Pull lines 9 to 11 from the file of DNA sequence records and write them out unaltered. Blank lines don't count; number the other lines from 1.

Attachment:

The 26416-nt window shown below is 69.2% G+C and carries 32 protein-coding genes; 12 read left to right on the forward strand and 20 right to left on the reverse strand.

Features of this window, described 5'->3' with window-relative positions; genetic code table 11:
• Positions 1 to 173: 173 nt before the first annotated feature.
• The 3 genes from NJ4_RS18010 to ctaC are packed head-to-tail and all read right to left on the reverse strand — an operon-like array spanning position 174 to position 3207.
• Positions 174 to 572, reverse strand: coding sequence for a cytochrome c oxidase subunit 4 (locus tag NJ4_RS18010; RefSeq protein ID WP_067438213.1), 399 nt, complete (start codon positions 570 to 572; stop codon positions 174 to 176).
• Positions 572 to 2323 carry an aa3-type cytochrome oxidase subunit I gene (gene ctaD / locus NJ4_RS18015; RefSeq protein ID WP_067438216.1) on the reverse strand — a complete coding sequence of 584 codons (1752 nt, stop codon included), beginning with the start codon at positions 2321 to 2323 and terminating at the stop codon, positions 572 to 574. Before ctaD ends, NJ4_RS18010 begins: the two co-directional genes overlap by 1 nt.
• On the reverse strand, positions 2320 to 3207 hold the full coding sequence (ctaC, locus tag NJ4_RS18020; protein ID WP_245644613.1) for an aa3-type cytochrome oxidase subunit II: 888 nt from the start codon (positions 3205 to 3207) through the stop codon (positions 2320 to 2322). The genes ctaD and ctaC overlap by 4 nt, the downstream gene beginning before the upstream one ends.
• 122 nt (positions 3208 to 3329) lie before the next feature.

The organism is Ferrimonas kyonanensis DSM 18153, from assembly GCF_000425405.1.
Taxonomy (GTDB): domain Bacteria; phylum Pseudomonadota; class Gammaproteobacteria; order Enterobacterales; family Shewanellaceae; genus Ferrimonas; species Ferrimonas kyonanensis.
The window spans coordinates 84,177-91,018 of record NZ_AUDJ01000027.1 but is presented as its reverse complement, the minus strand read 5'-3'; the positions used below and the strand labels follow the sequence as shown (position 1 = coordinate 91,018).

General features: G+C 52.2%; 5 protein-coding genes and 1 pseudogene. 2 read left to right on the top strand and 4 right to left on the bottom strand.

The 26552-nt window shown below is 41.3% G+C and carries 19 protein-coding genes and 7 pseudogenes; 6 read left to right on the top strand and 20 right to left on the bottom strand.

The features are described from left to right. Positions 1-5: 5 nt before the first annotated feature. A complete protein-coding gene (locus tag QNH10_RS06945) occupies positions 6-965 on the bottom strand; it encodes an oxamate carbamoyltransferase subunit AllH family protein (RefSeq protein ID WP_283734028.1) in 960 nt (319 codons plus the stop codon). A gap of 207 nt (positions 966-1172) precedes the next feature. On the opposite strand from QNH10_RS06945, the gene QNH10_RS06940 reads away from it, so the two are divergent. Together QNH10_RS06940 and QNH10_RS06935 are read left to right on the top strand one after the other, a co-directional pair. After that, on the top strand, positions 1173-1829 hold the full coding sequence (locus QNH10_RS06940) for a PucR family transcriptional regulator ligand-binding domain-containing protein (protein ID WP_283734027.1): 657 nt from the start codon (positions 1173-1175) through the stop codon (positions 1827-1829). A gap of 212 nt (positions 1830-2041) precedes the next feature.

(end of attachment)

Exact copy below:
The organism is Ferrimonas kyonanensis DSM 18153, from assembly GCF_000425405.1.
Taxonomy (GTDB): domain Bacteria; phylum Pseudomonadota; class Gammaproteobacteria; order Enterobacterales; family Shewanellaceae; genus Ferrimonas; species Ferrimonas kyonanensis.
The window spans coordinates 84,177-91,018 of record NZ_AUDJ01000027.1 but is presented as its reverse complement, the minus strand read 5'-3'; the positions used below and the strand labels follow the sequence as shown (position 1 = coordinate 91,018).